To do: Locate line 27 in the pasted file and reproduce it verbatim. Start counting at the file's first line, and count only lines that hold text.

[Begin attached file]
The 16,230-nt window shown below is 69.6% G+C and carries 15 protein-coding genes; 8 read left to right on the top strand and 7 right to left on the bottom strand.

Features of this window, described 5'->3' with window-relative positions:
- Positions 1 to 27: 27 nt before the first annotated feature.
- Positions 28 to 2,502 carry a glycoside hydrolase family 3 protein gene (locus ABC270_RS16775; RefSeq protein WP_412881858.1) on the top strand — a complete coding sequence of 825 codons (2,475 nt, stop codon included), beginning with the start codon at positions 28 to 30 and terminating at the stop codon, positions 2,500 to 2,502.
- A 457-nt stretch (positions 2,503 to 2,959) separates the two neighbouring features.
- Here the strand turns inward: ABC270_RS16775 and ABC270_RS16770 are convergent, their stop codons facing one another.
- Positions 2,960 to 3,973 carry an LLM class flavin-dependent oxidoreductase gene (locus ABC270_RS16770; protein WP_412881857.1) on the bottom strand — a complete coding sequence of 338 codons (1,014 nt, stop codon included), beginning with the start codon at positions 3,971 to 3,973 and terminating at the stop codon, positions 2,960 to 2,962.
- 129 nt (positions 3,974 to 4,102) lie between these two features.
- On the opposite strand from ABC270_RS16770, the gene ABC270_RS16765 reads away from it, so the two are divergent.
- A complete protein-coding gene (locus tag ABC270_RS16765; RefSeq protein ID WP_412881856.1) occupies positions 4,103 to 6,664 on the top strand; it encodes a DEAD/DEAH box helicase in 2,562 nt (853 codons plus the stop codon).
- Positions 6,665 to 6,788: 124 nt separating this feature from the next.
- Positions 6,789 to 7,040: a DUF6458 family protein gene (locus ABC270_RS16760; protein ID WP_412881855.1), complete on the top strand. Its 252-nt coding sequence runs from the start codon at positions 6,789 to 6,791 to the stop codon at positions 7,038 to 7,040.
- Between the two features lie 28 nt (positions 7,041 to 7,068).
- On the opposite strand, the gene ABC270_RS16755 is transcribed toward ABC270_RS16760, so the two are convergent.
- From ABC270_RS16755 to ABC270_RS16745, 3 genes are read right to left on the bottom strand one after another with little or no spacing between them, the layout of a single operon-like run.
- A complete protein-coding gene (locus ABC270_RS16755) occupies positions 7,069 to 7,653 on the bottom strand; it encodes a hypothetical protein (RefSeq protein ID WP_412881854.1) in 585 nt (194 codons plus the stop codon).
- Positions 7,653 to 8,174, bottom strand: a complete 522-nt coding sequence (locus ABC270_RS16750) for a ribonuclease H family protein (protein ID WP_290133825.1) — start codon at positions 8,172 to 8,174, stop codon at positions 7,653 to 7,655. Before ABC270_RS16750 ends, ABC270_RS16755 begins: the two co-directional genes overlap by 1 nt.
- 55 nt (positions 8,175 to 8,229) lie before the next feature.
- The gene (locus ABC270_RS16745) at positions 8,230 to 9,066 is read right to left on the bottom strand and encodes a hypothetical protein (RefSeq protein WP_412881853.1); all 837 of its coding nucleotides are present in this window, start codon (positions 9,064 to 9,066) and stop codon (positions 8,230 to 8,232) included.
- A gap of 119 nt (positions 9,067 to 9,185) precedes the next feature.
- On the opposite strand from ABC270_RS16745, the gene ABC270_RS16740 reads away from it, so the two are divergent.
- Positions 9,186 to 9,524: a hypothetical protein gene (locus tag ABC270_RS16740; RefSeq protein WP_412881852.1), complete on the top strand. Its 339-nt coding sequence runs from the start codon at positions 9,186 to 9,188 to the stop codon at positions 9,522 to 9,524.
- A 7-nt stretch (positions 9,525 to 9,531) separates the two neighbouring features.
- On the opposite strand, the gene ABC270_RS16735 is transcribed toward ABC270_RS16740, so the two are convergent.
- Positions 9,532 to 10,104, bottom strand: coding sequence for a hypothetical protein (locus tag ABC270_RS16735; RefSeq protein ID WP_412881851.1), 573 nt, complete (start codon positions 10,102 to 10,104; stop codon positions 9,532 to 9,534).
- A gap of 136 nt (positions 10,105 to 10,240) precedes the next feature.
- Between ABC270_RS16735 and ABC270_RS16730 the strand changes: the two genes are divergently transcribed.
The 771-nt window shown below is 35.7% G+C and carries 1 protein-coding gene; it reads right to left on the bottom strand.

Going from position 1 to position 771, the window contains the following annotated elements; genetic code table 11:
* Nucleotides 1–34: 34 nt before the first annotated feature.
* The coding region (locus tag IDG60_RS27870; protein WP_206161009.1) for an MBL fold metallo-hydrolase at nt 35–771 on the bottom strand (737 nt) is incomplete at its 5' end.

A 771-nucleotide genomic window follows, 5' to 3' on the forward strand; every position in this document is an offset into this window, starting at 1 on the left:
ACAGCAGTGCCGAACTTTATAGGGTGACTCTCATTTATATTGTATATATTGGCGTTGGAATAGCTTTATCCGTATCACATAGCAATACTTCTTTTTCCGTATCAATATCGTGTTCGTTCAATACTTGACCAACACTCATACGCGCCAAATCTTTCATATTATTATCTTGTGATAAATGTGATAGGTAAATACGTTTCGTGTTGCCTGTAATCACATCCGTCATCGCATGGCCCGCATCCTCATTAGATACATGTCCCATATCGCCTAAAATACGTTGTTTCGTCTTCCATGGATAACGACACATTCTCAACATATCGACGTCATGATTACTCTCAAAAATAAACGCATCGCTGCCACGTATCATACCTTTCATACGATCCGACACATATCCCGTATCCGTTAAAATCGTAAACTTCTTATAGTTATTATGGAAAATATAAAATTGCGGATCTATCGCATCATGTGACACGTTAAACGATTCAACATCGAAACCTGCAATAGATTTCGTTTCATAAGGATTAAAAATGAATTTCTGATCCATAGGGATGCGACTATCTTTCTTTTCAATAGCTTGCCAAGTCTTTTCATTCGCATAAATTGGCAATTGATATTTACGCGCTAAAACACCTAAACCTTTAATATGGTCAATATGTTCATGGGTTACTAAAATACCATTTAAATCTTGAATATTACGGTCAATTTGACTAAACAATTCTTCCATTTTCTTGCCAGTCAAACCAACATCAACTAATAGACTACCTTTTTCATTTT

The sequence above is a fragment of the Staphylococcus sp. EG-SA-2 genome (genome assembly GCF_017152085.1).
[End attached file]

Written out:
- Between ABC270_RS16735 and ABC270_RS16730 the strand changes: the two genes are divergently transcribed.